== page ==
Experts dispel common myths about intervention

Julie Filby

This story originally ran in the Denver Catholic Register Sept. 28, 2011. September is National Alcohol and Drug Addiction Recovery Month. This is the conclusion to a two-part series on intervention. Click here for part 1, “Intervention: From fear to empowerment”.

Imagine a son or daughter, parent, spouse, friend or family member losing their job, home, family, dignity—all to maintain the one relationship that has become most important, yet most destructive. That is the power of addiction.

When attempts to reach out to an addict are met with denial or otherwise rejected, loved ones can feel not only helpless, but hopeless. A family-structured intervention can bring hope and healing to relationships. However due to misconceptions, it is an alternative that is underutilized.

“Families don’t know how to deal with an alcoholic or addict,” said Stephen Wilkins, a professional provider of family-structured interventions and parishioner of St. Vincent de Paul Church in Denver. “They need help to get some clarity about how to really assist their loved one.”

A family-structured intervention involves preparing a group to approach a loved one caught up in a self-destructive behavior, such as alcohol abuse, drug addiction, gambling, an eating disorder or other health problem. It aims to motivate an individual to accept help for the issue, raise self-esteem so he or she believes recovery is possible and heal damaged relationships.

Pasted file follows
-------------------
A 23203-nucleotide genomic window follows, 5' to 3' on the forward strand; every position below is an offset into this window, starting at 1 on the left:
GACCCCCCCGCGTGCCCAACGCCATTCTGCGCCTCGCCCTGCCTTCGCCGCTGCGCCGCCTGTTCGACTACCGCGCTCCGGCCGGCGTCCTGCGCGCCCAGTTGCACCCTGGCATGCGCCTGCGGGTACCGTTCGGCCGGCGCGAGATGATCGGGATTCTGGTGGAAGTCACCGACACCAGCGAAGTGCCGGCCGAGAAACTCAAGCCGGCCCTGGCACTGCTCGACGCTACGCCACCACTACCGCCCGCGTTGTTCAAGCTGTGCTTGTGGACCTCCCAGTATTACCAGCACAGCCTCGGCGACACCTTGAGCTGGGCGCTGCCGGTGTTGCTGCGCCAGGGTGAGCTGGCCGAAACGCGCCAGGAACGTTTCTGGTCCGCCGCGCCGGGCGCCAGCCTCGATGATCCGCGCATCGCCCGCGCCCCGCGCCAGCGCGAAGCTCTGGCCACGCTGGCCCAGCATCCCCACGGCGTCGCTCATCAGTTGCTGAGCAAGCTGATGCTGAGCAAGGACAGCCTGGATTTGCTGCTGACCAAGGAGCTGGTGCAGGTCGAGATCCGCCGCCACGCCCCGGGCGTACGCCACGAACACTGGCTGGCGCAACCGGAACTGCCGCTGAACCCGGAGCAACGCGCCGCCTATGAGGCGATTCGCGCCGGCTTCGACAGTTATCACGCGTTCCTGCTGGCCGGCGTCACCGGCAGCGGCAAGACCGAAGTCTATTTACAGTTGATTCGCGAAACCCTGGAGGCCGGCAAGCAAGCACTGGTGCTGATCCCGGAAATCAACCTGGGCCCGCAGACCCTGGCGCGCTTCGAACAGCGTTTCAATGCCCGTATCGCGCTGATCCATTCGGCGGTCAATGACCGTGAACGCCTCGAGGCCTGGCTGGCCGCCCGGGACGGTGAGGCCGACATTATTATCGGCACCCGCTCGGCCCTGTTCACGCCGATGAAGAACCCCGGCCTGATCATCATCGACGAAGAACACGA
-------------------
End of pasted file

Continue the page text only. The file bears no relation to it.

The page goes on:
“Portrayal (of intervention) by the mass media is harmful,” explained Wilkins. “It keeps people from asking for help.”

Interventionists from the Denver-based National Center for Intervention including Wilkins and longtime colleague, Howie Madigan, a co-founder of the center, dispelled some of these myths in a conversation with the Denver Catholic Register.

Myth 1: Interventions are expensive
A distorted idea of what an intervention costs is one of the most important misconceptions to be clarified.

“Many people believe the cost of an intervention is really high: $4,000, $5,000—up to $14,000,” Madigan said. “That’s not true, but it scares a lot of people away.”